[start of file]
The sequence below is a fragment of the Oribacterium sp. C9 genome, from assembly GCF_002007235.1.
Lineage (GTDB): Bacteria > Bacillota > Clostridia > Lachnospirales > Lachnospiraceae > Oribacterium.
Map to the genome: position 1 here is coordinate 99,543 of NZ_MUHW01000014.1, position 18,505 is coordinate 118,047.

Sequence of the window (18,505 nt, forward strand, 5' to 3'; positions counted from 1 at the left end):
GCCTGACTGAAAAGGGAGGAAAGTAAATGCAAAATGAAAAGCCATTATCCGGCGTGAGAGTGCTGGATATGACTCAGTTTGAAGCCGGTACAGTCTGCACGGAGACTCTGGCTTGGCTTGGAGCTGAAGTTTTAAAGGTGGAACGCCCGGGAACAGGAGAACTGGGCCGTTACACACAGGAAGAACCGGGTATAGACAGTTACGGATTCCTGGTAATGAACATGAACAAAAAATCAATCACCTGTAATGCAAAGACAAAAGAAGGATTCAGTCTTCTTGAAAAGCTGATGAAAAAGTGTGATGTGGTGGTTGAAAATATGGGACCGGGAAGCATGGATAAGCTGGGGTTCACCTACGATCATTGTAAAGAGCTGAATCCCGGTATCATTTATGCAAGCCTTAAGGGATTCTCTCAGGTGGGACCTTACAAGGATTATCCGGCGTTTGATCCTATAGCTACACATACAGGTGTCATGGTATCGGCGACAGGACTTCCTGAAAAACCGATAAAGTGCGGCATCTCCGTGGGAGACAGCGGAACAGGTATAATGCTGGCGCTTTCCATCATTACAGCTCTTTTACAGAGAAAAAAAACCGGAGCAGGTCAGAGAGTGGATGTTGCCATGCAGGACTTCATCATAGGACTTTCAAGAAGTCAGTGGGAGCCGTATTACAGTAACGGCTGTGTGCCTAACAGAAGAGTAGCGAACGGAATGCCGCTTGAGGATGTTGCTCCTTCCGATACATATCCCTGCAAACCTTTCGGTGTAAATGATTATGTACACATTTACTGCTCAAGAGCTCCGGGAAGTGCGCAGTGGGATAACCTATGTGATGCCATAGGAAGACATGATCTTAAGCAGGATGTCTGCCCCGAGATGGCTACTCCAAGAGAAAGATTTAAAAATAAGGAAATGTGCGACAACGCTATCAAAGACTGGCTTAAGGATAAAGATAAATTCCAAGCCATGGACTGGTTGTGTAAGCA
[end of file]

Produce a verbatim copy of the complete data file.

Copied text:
The sequence below is a fragment of the Oribacterium sp. C9 genome, from assembly GCF_002007235.1.
Lineage (GTDB): Bacteria > Bacillota > Clostridia > Lachnospirales > Lachnospiraceae > Oribacterium.
Map to the genome: position 1 here is coordinate 99,543 of NZ_MUHW01000014.1, position 18,505 is coordinate 118,047.

Sequence of the window (18,505 nt, forward strand, 5' to 3'; positions counted from 1 at the left end):
GCCTGACTGAAAAGGGAGGAAAGTAAATGCAAAATGAAAAGCCATTATCCGGCGTGAGAGTGCTGGATATGACTCAGTTTGAAGCCGGTACAGTCTGCACGGAGACTCTGGCTTGGCTTGGAGCTGAAGTTTTAAAGGTGGAACGCCCGGGAACAGGAGAACTGGGCCGTTACACACAGGAAGAACCGGGTATAGACAGTTACGGATTCCTGGTAATGAACATGAACAAAAAATCAATCACCTGTAATGCAAAGACAAAAGAAGGATTCAGTCTTCTTGAAAAGCTGATGAAAAAGTGTGATGTGGTGGTTGAAAATATGGGACCGGGAAGCATGGATAAGCTGGGGTTCACCTACGATCATTGTAAAGAGCTGAATCCCGGTATCATTTATGCAAGCCTTAAGGGATTCTCTCAGGTGGGACCTTACAAGGATTATCCGGCGTTTGATCCTATAGCTACACATACAGGTGTCATGGTATCGGCGACAGGACTTCCTGAAAAACCGATAAAGTGCGGCATCTCCGTGGGAGACAGCGGAACAGGTATAATGCTGGCGCTTTCCATCATTACAGCTCTTTTACAGAGAAAAAAAACCGGAGCAGGTCAGAGAGTGGATGTTGCCATGCAGGACTTCATCATAGGACTTTCAAGAAGTCAGTGGGAGCCGTATTACAGTAACGGCTGTGTGCCTAACAGAAGAGTAGCGAACGGAATGCCGCTTGAGGATGTTGCTCCTTCCGATACATATCCCTGCAAACCTTTCGGTGTAAATGATTATGTACACATTTACTGCTCAAGAGCTCCGGGAAGTGCGCAGTGGGATAACCTATGTGATGCCATAGGAAGACATGATCTTAAGCAGGATGTCTGCCCCGAGATGGCTACTCCAAGAGAAAGATTTAAAAATAAGGAAATGTGCGACAACGCTATCAAAGACTGGCTTAAGGATAAAGATAAATTCCAAGCCATGGACTGGTTGTGTAAGCA